July 19—B.B. King

John Scofield

John Scofield
John Scofield
b.1951
guitar
's evening Piety Street set was awful —overcooked, contrived blue-eyed soul via 100-year-old gospel songs from New Orleans. This writer left very early in the set, not wishing to end the festival on such a low note... and knowing that an excellent capper to the fest was virtually guaranteed.



It's a rare thing indeed to be able to objectively call a person "the greatest living (fill-in-the-blank)." In the case of Riley B. "B.B." King, however, nobody will argue the label of Greatest Living Bluesman—certainly not since his only rival, John Lee Hooker

John Lee Hooker
John Lee Hooker
1917 - 2001
guitar
, passed away in 2001. But even Hooker never approached King's chops as a showman, which on Sunday night may even have surpassed his musical chops.

King, 83, has attained that special stature in which he can keep a packed house waiting and it only makes them love him more. In this case, at his scheduled start time he sent Tuck & Patti

Tuck & Patti
Tuck & Patti

guitar
out to open for him; then, some time after they had finished, it was King's backup band, minus its star, who hit the stage to perform three full tunes before the headliner's appearance. By the time he finally strutted out and shouted simply "HELLO!" the audience would have followed him off a cliff. The frenzy only heightened from there, when King picked up his beloved Lucille and let rip his classic overdriven, distorted guitar solos, including the notes he sustains for eight bars.

King's passion for the blues was equaled only by the range of styles he'd mastered. His first onstage tune, "Let the Good Times Roll," was church-ified soul blues, complete with gospel organ from Hammond player Ernest Vantrease; but there was also the waltzing "I Need You So," the urban Chicago blues "One More Kiss," some swinging instrumental blues, the flat out rocker "Every Day I Have the Blues," and even a Delta blues cut, the recent Grammy-winner "See That My Grave is Kept Clean." Inevitably, King also performed his biggest hit, the dark Memphis setpiece "The Thrill Is Gone"—easily the best performance of the show.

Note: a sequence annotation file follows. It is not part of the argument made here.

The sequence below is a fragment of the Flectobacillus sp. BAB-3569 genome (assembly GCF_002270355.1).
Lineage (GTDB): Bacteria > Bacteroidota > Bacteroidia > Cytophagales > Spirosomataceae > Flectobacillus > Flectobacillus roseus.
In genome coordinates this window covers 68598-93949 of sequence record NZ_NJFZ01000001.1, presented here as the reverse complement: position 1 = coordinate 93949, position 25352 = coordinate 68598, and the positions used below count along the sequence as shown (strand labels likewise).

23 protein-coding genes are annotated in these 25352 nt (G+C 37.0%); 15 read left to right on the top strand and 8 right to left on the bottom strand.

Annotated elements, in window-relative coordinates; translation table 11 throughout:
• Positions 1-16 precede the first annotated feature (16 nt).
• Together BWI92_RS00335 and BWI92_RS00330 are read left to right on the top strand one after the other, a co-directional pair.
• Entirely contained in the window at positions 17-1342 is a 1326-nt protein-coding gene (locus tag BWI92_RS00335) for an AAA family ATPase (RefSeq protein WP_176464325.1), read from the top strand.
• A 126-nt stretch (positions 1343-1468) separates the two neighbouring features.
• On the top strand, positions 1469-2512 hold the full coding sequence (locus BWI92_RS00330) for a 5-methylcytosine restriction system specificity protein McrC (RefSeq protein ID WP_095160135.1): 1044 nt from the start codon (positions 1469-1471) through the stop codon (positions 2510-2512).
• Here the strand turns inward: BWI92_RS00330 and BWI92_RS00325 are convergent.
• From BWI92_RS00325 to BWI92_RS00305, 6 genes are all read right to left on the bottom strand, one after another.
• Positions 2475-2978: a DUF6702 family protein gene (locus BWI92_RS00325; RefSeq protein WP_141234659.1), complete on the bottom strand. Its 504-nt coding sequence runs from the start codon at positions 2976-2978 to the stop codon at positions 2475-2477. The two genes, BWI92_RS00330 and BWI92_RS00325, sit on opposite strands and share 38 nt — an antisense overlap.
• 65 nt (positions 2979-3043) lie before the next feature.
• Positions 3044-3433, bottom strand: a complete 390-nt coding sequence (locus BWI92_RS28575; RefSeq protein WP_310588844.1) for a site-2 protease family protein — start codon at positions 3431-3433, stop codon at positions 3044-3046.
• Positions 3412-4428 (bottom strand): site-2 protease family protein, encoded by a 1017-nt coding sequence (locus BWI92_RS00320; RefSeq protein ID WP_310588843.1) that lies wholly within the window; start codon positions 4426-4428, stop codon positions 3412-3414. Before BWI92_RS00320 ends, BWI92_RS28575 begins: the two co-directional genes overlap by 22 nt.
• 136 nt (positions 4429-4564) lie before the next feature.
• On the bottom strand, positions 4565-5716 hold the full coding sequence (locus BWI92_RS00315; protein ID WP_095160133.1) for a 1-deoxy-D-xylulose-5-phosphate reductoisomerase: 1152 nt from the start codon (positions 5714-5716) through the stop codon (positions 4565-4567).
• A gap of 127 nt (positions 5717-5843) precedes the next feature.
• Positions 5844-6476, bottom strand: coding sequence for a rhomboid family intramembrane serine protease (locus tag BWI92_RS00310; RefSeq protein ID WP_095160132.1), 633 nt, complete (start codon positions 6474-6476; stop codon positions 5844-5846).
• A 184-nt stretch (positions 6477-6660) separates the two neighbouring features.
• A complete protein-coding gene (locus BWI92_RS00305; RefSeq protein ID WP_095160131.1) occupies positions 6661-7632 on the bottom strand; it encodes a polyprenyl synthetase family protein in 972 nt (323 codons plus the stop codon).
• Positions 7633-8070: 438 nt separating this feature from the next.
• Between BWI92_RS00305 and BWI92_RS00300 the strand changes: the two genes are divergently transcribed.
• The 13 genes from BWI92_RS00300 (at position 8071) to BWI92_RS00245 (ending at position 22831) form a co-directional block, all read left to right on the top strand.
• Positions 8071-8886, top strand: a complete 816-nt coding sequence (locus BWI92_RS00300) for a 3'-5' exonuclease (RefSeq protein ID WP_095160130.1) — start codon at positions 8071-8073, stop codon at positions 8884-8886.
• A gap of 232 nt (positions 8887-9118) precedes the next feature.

King's performance as master of ceremonies, however, was quite something too. He took the notion of intimate rapport to such an extreme that he actually stopped the show in the middle to converse one-on-one with a patron from Argentina. "Y'all give us a minute," he intoned into the microphone before talking to the gentleman about his trip to Italy. He also delivered gender-specific messages, oddly juxtaposed: after apologizing to women for hip-hop misogyny and singing them "You Are My Sunshine," he gave tips to the men about seducing the ladies by slipping vodka into nonalcoholic wine. But his charm carried the evening, particularly when he signed off with "a song to you, from my heart"—his "Guess Who?" ("Somebody really loves you—guess who?") The love was palpably reciprocated, specifically by an ovation that went on for ten full minutes after the conclusion; nobody wanted the show, and by extension the festival, to end.

Photo Credit

Giancarlo Belfiore for Umbria Jazz